Rate Cut Odds Fade After Powell Interview

Fed Chairman Jerome Powell | Image by Federal Reserve/Flickr

Wall Street no longer expects the U.S. Central Bank to cut interest rates in March following Fed Chair Jerome Powell’s “hawkish” comments on Sunday.

The odds that the Federal Reserve would cut rates by 25 basis points in March fell to 21% from 42% the previous week, according to the latest data from the Fed Rate Monitor Tool (FRMT), which tracks Fed Futures. On the other hand, the current probability that participants maintain the benchmark rate of 5.25% to 5.50% stands at 79% for the March meeting.

Despite Federal Open Market Committee (FOMC) participants penciling in three rate cuts by the end of 2024, Wall Street is currently forecasting six possible rate cuts and a Fed Funds Rate at 3.50 – 3.75 by year-end.

While participants have acknowledged the recent downtrend in inflation and the possibility for rate cuts in 2024, the committee agreed that there was not enough evidence to be sure inflation is moving sustainably toward the Fed’s 2% goal.

“This certainly suggests that the FOMC does not plan to cut the federal funds rate at its next meeting, on March 19 and 20,” wrote PNC Chief Economist Gus Faucher, per The Dallas Express.

If the FOMC holds rates steady in March, the next opportunity for the Fed to lower rates will occur on May 1. However, rate hike odds for the May meeting are not much better than the odds in March.

The odds that participants hold rates steady in May also rose week-over-week, jumping from 13% to a current probability of 32%, per the FRMT. As of February 6, there was a 35% probability that interest rates remain unchanged, a 55% likelihood of a 25-basis point decrease, and a 12% chance of a 50-basis point decrease.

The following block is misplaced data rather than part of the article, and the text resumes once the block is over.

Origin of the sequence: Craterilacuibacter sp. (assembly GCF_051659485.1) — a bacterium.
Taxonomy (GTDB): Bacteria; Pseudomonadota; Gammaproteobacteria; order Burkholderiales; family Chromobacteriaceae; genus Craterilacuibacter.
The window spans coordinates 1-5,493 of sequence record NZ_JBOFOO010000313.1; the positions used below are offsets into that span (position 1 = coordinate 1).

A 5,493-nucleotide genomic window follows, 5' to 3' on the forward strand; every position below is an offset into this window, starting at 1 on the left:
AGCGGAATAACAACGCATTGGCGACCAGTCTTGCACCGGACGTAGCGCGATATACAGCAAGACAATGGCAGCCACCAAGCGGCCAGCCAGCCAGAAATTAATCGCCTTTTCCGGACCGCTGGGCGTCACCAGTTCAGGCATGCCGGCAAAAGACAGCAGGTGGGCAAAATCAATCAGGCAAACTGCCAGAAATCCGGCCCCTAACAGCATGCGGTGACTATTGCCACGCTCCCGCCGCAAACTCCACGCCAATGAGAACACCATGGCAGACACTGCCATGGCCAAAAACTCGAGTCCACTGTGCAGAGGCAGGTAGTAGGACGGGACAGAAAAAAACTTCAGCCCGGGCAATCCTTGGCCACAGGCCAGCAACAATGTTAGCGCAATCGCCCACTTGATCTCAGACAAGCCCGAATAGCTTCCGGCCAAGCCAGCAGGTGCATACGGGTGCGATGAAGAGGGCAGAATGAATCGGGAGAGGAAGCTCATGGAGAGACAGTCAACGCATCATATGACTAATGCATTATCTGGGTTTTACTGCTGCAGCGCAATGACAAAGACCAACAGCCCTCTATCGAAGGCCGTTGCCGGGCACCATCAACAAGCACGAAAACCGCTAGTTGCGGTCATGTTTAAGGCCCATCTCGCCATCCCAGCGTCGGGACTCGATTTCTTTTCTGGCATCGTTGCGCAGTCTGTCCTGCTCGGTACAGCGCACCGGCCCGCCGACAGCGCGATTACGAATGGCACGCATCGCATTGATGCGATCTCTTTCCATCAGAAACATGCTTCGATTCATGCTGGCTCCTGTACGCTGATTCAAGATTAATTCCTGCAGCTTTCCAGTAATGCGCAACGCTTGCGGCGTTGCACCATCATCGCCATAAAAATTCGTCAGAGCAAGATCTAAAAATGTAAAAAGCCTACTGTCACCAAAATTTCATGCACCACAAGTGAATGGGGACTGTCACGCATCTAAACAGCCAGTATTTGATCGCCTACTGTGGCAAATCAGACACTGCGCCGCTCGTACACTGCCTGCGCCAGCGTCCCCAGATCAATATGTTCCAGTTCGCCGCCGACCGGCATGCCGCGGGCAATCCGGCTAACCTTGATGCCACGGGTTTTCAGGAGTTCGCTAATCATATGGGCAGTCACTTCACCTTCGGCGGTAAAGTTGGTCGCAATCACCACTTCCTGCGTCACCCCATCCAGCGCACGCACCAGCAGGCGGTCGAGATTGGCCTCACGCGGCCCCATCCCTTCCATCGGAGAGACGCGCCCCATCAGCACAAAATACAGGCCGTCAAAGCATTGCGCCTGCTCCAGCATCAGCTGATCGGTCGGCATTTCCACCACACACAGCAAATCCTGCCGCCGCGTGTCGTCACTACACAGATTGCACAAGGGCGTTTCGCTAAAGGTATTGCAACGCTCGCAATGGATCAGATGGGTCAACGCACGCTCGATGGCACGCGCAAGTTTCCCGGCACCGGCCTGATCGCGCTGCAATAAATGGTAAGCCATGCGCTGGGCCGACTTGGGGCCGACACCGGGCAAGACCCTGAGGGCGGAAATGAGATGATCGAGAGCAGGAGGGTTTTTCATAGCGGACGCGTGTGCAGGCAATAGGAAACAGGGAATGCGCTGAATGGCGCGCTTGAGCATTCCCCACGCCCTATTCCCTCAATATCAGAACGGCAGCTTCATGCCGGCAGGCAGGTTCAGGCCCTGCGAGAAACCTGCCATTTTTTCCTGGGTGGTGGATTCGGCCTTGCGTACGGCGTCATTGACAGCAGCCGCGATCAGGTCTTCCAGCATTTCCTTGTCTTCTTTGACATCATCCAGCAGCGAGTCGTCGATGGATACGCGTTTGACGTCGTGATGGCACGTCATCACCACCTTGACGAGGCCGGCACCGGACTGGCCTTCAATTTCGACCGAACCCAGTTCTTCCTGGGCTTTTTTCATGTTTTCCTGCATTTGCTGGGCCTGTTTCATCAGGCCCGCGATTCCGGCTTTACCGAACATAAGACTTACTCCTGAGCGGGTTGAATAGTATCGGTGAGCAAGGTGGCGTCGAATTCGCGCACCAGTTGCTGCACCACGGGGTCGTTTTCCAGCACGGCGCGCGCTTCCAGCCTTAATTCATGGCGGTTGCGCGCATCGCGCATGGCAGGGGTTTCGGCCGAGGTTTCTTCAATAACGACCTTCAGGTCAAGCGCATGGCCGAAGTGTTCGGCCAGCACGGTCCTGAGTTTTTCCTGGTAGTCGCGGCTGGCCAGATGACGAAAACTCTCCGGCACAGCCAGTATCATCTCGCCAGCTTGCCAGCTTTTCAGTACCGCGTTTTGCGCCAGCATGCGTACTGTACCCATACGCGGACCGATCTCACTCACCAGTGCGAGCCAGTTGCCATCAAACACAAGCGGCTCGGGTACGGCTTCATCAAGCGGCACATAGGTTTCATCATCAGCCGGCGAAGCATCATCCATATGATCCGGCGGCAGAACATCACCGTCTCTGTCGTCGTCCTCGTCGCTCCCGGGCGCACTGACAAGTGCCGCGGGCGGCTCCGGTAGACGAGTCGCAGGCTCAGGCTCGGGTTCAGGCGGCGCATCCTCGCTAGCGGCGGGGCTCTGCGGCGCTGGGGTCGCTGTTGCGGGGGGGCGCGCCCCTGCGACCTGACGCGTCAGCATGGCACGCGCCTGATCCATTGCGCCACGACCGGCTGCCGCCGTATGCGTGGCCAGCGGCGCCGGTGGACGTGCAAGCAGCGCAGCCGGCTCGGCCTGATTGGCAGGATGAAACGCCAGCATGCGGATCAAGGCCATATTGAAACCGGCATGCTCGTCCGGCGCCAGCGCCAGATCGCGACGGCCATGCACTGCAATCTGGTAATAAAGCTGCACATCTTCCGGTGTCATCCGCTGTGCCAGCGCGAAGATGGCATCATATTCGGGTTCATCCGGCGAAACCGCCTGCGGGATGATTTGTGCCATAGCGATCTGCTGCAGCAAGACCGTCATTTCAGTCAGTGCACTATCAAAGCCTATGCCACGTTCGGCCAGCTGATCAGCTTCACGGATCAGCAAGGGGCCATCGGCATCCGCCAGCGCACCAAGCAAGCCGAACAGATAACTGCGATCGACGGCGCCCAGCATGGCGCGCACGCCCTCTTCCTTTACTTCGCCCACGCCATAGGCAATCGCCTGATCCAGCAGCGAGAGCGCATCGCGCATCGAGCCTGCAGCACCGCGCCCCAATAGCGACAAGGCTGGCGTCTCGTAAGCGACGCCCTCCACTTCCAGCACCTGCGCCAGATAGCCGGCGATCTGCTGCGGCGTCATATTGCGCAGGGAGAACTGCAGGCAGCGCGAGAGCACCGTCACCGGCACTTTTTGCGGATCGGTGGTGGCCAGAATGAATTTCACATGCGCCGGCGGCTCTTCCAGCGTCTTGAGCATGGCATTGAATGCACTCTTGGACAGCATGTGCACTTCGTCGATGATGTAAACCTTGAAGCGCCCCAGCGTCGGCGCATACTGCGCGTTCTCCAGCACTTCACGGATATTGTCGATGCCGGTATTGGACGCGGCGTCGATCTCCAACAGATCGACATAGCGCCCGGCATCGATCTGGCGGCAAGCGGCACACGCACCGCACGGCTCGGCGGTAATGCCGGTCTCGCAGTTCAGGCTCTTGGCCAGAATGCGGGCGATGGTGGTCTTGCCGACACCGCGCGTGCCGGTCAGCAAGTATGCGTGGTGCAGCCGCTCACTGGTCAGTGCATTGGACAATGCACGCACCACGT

Even though the broader economic situation has improved over the last six months, Powell said Sunday on 60 Minutes that the main challenge was “picking the time to begin to dial back the restrictive policy.”

Powell did not provide a timeline on when the initial rate cut will occur, but he did say the “time is coming.”

While market participants want more confirmation that inflation is moving down to 2%, Powell said he does not think the committee will reach an appropriate level of confidence in time for the March meeting.

“I would say that’s not the most likely, or base case. However, all but a couple of our participants believe it will be appropriate for us to begin to dial back the restrictive stance by cutting rates this year. And so, it is certainly the base case that we will do that. We’re just trying to pick the right time, given the overall context,” Powell explained.

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